The mean age was 68.1 years, the median National Institutes of Health Stroke Scale score was 11.0 (interquartile range, 6-17), 51.4% were female, and 37.5% were of nonwhite race/ethnicity.The mean (SD) DTN time was 82.9 (35.4) minutes, the mean (SD) DIT was 22.8 (15.9) minutes, and the mean (SD) ITN time was 60.1 (32.3) minutes. Most patients (68.4%) had DIT within 25 minutes, while 28.7% had DTN time within 60 minutes. Hospital variation accounted for 12.7% of variability in DTN times. Neither annual stroke volume nor primary stroke center designation was a significant predictor of shorter DTN time. Patient factors (age, sex, race/ethnicity, arrival mode, onset-to-arrival time, and stroke severity) explained 15.4% of the between-hospital variation in DTN times. After adjustment for patient-level factors, DIT explained 10.8% of the variation in hospital risk-adjusted DTN times, while ITN time explained 64.6%.
Conclusions and Relevance
Compared with DIT, ITN time is a much greater source of variability in hospital DTN times and is a more common contributor to delays in timely tPA therapy for acute ischemic stroke. More attention is needed to determine systems changes that can decrease ITN time for patients with acute ischemic stroke.
Stroke is a leading cause of severe disability.1 Current medical treatments for completed ischemic strokes have little to no effect on neurologic recovery, but timely intravenous administration of tissue plasminogen activator (tPA) within the first hours of onset can substantially reduce disability.2-4 Even modest reductions in the time from emergency department arrival to tPA treatment (door-to-needle [DTN] time) significantly increase the likelihood of favorable clinical outcomes.5-9 Yet, despite practice guidelines recommending DTN time within 60 minutes10-12 and prominent quality improvement efforts to reduce DTN time,12 the times until tPA treatment in patients with acute ischemic stroke remain suboptimal.13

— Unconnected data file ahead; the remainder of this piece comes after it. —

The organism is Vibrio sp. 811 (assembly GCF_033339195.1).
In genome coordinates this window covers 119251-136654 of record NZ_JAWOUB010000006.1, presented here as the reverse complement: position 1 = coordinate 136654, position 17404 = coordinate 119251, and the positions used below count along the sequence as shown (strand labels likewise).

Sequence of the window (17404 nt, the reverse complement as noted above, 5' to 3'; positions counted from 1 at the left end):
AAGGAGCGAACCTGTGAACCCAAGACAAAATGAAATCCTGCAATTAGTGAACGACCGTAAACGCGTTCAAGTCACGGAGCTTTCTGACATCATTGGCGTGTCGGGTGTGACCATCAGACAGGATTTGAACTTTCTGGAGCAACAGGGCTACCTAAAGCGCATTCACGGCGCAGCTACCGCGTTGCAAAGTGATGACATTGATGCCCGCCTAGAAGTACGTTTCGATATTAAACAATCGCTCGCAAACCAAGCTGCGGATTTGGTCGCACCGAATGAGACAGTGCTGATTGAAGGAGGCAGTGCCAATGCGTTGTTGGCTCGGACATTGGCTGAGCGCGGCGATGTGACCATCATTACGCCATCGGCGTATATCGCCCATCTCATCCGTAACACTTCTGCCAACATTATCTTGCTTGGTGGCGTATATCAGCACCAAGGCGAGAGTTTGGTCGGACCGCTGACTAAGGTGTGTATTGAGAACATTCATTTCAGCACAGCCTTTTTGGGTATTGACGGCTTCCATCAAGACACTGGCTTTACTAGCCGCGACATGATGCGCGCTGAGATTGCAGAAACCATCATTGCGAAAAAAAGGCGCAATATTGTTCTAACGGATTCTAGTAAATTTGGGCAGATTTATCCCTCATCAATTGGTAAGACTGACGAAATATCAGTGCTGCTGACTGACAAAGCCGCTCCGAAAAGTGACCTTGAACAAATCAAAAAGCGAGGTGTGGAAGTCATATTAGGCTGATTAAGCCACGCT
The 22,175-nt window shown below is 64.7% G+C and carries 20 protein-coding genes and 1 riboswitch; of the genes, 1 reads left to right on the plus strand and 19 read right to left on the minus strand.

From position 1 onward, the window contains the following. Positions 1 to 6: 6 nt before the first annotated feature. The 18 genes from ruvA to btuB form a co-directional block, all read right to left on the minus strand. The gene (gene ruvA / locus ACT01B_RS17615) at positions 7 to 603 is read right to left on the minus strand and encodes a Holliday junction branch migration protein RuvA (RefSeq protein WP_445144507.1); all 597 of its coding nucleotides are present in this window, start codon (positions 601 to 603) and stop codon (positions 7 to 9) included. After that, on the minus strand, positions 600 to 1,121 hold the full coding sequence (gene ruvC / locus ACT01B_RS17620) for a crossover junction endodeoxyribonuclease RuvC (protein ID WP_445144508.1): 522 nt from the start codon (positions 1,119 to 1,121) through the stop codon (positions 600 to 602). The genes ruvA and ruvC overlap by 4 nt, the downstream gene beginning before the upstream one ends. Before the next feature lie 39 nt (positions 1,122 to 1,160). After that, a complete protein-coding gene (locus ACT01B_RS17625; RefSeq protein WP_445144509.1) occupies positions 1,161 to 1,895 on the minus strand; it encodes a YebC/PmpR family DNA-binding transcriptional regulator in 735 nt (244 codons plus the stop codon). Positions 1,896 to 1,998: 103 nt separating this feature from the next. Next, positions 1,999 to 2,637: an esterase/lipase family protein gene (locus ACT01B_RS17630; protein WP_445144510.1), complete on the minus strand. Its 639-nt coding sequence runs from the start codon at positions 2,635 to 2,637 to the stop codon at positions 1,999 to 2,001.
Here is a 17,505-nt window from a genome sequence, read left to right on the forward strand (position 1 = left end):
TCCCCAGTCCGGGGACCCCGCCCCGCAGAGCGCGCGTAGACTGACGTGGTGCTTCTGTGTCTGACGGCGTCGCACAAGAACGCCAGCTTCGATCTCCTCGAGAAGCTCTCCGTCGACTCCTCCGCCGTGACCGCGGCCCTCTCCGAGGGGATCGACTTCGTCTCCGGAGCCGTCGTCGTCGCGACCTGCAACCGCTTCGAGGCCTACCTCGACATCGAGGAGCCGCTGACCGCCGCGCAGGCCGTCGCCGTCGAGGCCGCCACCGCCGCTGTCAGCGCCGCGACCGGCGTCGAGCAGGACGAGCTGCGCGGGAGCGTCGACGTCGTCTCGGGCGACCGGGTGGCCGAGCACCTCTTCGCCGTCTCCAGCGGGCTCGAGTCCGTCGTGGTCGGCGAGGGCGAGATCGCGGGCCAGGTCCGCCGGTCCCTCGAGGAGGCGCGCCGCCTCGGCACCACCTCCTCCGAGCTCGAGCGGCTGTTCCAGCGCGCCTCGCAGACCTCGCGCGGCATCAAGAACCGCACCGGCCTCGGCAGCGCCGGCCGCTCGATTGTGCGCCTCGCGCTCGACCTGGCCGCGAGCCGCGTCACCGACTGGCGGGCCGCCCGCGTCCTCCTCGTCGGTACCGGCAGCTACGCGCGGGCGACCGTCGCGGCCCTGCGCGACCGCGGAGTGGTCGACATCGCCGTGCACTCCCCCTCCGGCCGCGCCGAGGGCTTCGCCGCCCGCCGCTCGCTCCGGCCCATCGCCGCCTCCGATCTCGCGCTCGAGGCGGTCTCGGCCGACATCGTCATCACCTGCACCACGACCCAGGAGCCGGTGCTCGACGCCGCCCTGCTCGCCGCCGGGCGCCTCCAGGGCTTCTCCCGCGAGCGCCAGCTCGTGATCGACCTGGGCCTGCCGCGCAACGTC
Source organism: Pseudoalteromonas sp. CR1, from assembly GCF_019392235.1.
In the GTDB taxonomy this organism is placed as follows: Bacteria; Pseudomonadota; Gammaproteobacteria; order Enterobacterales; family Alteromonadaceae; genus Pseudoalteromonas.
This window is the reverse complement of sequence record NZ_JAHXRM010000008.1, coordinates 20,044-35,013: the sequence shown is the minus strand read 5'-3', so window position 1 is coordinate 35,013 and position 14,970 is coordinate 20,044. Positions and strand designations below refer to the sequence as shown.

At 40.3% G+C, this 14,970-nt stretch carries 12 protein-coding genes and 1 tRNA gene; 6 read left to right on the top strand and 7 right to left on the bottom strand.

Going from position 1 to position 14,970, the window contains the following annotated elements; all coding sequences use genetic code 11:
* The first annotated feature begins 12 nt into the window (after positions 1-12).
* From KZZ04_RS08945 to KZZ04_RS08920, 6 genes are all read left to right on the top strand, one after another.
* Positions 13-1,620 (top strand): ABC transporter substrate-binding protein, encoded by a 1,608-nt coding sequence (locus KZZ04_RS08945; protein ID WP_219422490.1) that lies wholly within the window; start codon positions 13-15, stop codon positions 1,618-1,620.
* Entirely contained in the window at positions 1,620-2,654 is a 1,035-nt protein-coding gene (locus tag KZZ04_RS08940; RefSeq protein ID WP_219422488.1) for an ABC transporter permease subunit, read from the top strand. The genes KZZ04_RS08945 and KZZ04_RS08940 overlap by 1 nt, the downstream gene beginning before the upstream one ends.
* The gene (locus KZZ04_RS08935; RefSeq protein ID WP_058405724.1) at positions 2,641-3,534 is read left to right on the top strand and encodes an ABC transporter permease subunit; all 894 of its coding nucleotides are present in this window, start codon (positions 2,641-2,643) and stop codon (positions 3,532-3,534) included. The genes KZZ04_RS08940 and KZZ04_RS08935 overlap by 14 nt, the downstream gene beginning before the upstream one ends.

To exclude the possibility of hemorrhagic stroke, brain imaging is a necessary first step in the process of tPA delivery. The time from hospital arrival to brain imaging (door-to-imaging time [DIT]) is generally thought to be the main driver of DTN time.12,14 Guidelines recommend DIT within 25 minutes,10 and the Centers for Medicare and Medicaid Services require hospitals to report the time to imaging interpretation.15 Quality improvement efforts have included DIT as an important target, and recent studies14,16 show that DIT has improved during the past decade. Yet, in a large national sample of patients in the Get With the Guidelines–Stroke registry, more than 70% of ideal tPA candidates with DIT of 25 minutes or less still had DTN times exceeding 60 minutes.14 This suggests that substantial opportunities remain to reduce DTN times even among patients with optimal brain imaging times. Therefore, imaging-to-needle (ITN) time may be an important focus. To date, we are not aware of any studies that have examined the importance of ITN time, including how much variation in DTN times is explained by ITN time.